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. 2019 Aug 28;10:1050.
doi: 10.3389/fpls.2019.01050. eCollection 2019.

MaizeDIG: Maize Database of Images and Genomes

Free PMC article

MaizeDIG: Maize Database of Images and Genomes

Kyoung Tak Cho et al. Front Plant Sci. .
Free PMC article


Background: An organism can be described by its observable features (phenotypes) and the genes and genomic information (genotypes) that cause these phenotypes. For many decades, researchers have tried to find relationships between genotypes and phenotypes, and great strides have been made. However, improved methods and tools for discovering and visualizing these phenotypic relationships are still needed. The maize genetics and genomics database (MaizeGDB, provides an array of useful resources for diverse data types including thousands of images related to mutant phenotypes in Zea mays ssp. mays (maize). To integrate mutant phenotype images with genomics information, we implemented and enhanced the web-based software package BioDIG (Biological Database of Images and Genomes). Findings: We developed a genotype-phenotype database for maize called MaizeDIG. MaizeDIG has several enhancements over the original BioDIG package. MaizeDIG, which supports multiple reference genome assemblies, is seamlessly integrated with genome browsers to accommodate custom tracks showing tagged mutant phenotypes images in their genomic context and allows for custom tagging of images to highlight the phenotype. This is accomplished through an updated interface allowing users to create image-to-gene links and is accessible via the image search tool. Conclusions: We have created a user-friendly and extensible web-based resource called MaizeDIG. MaizeDIG is preloaded with 2,396 images that are available on genome browsers for 10 different maize reference genomes. Approximately 90 images of classically defined maize genes have been manually annotated. MaizeDIG is available at The code is free and open source and can be found at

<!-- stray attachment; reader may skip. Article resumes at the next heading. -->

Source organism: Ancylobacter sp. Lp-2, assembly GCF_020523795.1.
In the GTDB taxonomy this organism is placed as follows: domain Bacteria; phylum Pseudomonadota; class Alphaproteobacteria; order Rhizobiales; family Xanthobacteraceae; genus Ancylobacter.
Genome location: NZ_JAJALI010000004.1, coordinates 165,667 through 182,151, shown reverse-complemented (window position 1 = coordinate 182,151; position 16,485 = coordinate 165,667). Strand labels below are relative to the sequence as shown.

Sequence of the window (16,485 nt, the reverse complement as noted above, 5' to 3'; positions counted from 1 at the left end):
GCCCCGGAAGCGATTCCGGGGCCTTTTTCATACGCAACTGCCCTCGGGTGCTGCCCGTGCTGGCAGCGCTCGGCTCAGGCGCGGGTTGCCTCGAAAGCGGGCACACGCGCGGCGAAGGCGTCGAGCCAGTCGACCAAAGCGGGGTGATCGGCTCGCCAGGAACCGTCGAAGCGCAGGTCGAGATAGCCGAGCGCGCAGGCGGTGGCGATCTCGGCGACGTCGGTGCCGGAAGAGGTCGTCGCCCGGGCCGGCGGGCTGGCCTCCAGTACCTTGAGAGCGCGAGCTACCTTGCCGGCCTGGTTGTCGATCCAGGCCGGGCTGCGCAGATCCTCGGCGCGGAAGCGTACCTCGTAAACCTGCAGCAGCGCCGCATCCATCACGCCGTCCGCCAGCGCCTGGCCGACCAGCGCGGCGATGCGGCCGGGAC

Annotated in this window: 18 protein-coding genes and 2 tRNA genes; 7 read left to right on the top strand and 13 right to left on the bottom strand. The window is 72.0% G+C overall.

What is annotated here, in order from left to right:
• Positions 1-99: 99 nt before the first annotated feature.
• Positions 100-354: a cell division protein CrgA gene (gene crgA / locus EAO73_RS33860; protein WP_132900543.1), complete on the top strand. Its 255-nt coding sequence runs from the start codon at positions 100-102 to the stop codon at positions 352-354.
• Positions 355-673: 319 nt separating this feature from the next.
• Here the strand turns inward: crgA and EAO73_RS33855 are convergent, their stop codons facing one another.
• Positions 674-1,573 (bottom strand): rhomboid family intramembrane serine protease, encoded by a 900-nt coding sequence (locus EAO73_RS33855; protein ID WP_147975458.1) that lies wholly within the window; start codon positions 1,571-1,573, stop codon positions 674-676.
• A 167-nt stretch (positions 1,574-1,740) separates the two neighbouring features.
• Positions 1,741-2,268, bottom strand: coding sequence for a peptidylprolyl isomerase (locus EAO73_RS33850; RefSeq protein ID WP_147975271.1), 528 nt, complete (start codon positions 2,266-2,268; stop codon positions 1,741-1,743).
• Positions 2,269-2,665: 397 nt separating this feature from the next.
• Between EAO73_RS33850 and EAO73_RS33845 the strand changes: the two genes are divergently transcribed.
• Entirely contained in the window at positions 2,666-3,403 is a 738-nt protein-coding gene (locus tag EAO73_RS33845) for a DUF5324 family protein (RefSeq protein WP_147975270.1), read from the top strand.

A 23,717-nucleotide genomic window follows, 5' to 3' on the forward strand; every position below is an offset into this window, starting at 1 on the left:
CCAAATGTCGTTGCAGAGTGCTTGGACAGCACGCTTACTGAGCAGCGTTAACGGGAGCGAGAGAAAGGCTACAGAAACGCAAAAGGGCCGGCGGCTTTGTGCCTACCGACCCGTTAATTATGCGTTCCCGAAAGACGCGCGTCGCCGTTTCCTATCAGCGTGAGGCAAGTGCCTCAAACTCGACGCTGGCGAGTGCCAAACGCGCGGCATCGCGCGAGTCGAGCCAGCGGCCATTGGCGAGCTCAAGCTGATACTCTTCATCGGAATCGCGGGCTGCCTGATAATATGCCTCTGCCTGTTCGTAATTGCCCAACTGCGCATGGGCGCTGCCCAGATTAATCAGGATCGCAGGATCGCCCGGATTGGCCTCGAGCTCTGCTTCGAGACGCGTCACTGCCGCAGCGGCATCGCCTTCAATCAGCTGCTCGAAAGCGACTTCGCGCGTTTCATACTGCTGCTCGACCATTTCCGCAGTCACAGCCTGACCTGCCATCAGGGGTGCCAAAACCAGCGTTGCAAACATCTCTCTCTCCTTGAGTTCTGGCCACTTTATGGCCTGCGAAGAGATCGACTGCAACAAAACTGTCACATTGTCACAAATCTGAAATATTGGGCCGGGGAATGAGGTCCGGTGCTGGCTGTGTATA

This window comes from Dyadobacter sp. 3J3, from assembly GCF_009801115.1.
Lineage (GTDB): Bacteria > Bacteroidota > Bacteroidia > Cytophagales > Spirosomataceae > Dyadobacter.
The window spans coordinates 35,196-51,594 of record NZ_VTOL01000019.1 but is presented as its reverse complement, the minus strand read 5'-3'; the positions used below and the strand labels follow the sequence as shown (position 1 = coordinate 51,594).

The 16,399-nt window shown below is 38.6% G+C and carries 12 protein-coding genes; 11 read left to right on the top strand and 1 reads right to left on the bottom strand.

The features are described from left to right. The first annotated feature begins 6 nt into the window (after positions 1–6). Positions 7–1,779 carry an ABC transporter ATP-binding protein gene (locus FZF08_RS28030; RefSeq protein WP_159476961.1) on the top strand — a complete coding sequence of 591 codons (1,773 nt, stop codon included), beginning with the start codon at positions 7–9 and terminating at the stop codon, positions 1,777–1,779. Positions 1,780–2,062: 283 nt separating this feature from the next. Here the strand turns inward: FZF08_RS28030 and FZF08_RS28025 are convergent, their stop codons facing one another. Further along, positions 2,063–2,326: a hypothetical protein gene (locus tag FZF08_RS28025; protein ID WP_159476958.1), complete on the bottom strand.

Keywords: BioDIG; MaizeDIG; MaizeGDB; QTL; gene model; genes; phenotype.


Figure 1
Figure 1
Structure of MaizeDIG. MaizeDIG’s structure is divided into four major components: data handling, image curation, image search, and genome browser integration.
Figure 2
Figure 2
Database structure of MaizeDIG. This image shows the database schema for the five major database tables used in MaizeDIG.
Figure 3
Figure 3
Maize curators workbench. A screenshot of the MaizeDIG Curators Workbench is shown with and image displaying the bronze2 (bz2) kernel phenotype segregating on a maize ear. Tools for image tagging, curation, and linking to the MaizeGDB Genome Browser can be accessed on the toolbar directly above the image. Mousing over each of the five tools activates a pull-down menu with a variety of options. The “Tagging Tools” pop-up that allows a user to add a tag to an existing tag group is shown. The collapsible vertical tool bar to the left of the image allows MaizeGDB curators to review their search history and recently viewed images as well their tags and tag groups. In the upper right-hand corner is a search box that allows curators to search over 2,300 images by Image Description (ID), Image Notes (IN), Gene Name (GN), Gene Symbol (GS), and Gene ID (GI). To the right of the image is the preloaded image description, Gene ID, Symbol, and Name as well as the Image ID. The phenotypic description as it will appear on the genome browser pop-up (minus the curator attribution) appears in the Notes section. The Gene Links information appears at the bottom once a successful gene link has been made between an image tag on the workbench and the genome browser.
Figure 4
Figure 4
MaizeDIG on the MaizeGDB Genome Browser. A screenshot of the MaizeDIG curated bronze2 (bz2) image and how it presents in the context of the MaizeGDB Genome Browser is shown. Mousing over any of the MaizeDIG images activates an image pop-up, while clicking on the image takes you to a webpage with a full screen image and phenotypic description. The majority of images in MaizeDIG are high-resolution and present well as a full screen image. Manually curated images have a red banner and are automatically sorted to the top of the image stock, while unannotated images have a green banner and are shown below. Note the multiple images shown for bz2. Some phenotypes may only have one image, while other phenotypes may have ten or more.

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